The UK's position as a world leading centre for fintech is at risk if the government fails to address the issues facing the £20bn a year industry as a result of the vote to leave the EU, a leading group of MPs have warned.
The government must act now to stop investor confidence in the UK's tech and digital industries fizzling out and firms relocating elsewhere in Europe, MPs on the Business Innovation and Skills Committee have said, while steps must be taken so that British business can still take advantage of the EU's Digital Single Market (DSM).
In a scathing comment on the loss to the UK's standing as Europe's leading digital economy, MPs said the UK would now have to follow Europe's lead on the DSM, where the country could have led the way.
The group of MPs' formal conclusions from its investigation into the sector found:
"The decision to leave the European Union risks undermining the United Kingdom’s dominance in this policy area. We could have led on the Digital Single Market, but instead we will be having to follow. The government must address this situation, to stop investor confidence further draining away, with firms relocating into other countries in Europe to take advantage of the Digital Single Market.
It has also called for more joined-up thinking between different government departments when it comes to digital strategy, however, the issue of where this now lies has been thrown into the spotlight by Theresa May's departmental shake-up.
Responsibility for digital strategy was previously shared across the cabinet office, department for culture, media and sport (DCMS) and what was formerly the department for business, innovation and skills (Bis), however, there has yet to be any indication whether this will remain the same.
A large part of the government's digital drive has concerned skills, an area which now falls under the education department.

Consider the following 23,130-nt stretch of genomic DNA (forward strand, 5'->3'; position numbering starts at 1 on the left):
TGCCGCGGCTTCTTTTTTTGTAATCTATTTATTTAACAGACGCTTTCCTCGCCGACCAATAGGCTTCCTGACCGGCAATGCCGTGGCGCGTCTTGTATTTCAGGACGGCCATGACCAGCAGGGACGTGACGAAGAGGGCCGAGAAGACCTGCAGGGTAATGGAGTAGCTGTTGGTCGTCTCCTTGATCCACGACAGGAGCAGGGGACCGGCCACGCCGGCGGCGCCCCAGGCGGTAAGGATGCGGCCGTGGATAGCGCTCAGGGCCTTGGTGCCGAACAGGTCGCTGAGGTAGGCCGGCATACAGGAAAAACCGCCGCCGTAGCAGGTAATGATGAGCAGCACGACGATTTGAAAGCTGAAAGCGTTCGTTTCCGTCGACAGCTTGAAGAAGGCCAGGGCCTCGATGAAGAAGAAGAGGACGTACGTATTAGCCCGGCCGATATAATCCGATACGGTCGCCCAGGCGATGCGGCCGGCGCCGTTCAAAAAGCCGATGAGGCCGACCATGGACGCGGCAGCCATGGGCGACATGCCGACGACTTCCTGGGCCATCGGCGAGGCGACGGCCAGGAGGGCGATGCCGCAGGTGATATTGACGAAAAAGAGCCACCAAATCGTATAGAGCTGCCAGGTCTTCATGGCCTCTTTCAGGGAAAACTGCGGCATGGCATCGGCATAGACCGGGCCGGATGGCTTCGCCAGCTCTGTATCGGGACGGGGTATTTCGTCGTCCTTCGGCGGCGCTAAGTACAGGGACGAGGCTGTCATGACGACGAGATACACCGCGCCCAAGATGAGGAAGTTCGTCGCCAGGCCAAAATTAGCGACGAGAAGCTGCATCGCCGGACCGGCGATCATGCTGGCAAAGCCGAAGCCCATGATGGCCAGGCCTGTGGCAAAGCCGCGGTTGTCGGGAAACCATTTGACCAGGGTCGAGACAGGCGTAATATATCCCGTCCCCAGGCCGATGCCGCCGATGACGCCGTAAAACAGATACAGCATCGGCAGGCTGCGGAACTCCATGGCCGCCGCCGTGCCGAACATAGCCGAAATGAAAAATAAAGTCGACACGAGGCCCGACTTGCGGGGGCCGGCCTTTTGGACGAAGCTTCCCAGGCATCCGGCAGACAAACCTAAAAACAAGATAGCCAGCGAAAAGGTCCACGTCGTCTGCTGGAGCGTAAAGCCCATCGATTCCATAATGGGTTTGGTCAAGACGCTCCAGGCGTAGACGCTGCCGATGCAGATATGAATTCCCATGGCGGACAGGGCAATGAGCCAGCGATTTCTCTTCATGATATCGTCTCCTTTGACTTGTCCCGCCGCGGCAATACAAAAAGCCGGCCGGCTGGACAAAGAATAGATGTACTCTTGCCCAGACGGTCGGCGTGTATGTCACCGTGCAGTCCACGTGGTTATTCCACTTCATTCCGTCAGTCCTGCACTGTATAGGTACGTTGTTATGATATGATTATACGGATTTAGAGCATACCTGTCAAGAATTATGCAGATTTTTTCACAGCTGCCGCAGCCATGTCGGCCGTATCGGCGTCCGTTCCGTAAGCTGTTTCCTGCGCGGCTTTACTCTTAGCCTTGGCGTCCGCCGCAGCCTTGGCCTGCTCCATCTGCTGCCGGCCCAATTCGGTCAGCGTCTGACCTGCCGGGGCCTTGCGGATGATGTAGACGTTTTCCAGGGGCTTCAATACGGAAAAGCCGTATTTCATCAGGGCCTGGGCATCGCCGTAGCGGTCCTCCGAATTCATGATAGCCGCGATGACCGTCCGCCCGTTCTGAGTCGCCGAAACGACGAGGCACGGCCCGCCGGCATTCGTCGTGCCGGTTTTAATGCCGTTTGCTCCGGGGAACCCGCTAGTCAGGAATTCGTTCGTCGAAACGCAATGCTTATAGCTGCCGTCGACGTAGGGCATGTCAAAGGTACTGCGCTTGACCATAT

In evidence to the committee, the former digital minister Ed Vaizey who was replaced by Matt Hancock in the reshuffle over the weekend, pointed to the difficulty of department silos.
"Education will have a big focus on digital learning; Health will have a big focus on how you make the health service more digital so that you can treat patients in the home; Transport will have a huge focus on digital both in terms of making the trains run better through to mobile on trains and driverless cars [ … ] and Energy in terms of smart meters. It is in almost any department. We need to think hard about how we join that up."
The committee recommends departments are joined up appropriately, and that the digital minister becomes a member of the cabinet.
"Given the significance of the digital agenda for UK plc and to ensure that the strategy has sufficient weight in government, and its cross-departmental elements are appropriately joined up, we recommend that the digital economy minister attend Cabinet and a minister in each relevant department be identified as responsible for delivery of the government’s digital agenda."
The issues identified by the committee should be addressed in the government's official digital strategy, which is due to be published this summer after a six month delay.
"We look forward to publication of the digital strategy and urge the government to set out how it plans to build on Britain’s digital success post-Brexit," said the committee chair Iain Wright.
"This includes urgently addressing the concerns of tech companies who rely on the single market and high-skilled migrants from the EU."
Those in the tech industry have struck a note of cautious optimism with new Prime Minister Theresa May in charge, though the place of digital and technology policy on her agenda still remains largely unknown.